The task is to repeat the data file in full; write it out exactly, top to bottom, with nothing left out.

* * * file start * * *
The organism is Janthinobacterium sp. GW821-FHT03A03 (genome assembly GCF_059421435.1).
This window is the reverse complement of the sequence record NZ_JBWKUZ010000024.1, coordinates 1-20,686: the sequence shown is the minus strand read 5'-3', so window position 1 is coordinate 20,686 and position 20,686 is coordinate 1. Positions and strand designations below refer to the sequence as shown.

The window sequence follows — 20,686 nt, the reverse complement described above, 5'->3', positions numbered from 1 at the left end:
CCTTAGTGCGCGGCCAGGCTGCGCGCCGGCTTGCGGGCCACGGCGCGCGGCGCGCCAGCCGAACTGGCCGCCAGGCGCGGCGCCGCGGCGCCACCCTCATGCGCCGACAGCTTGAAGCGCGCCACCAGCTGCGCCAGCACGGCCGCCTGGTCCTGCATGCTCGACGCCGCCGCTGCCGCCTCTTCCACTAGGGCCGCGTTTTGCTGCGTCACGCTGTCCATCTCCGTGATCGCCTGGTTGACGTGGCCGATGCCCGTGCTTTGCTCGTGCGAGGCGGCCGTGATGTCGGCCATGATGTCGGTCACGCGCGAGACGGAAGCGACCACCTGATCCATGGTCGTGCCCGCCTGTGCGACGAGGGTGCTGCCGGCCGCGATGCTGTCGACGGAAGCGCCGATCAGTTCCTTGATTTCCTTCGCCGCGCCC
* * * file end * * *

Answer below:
The organism is Janthinobacterium sp. GW821-FHT03A03 (genome assembly GCF_059421435.1).
This window is the reverse complement of the sequence record NZ_JBWKUZ010000024.1, coordinates 1-20,686: the sequence shown is the minus strand read 5'-3', so window position 1 is coordinate 20,686 and position 20,686 is coordinate 1. Positions and strand designations below refer to the sequence as shown.

The window sequence follows — 20,686 nt, the reverse complement described above, 5'->3', positions numbered from 1 at the left end:
CCTTAGTGCGCGGCCAGGCTGCGCGCCGGCTTGCGGGCCACGGCGCGCGGCGCGCCAGCCGAACTGGCCGCCAGGCGCGGCGCCGCGGCGCCACCCTCATGCGCCGACAGCTTGAAGCGCGCCACCAGCTGCGCCAGCACGGCCGCCTGGTCCTGCATGCTCGACGCCGCCGCTGCCGCCTCTTCCACTAGGGCCGCGTTTTGCTGCGTCACGCTGTCCATCTCCGTGATCGCCTGGTTGACGTGGCCGATGCCCGTGCTTTGCTCGTGCGAGGCGGCCGTGATGTCGGCCATGATGTCGGTCACGCGCGAGACGGAAGCGACCACCTGATCCATGGTCGTGCCCGCCTGTGCGACGAGGGTGCTGCCGGCCGCGATGCTGTCGACGGAAGCGCCGATCAGTTCCTTGATTTCCTTCGCCGCGCCC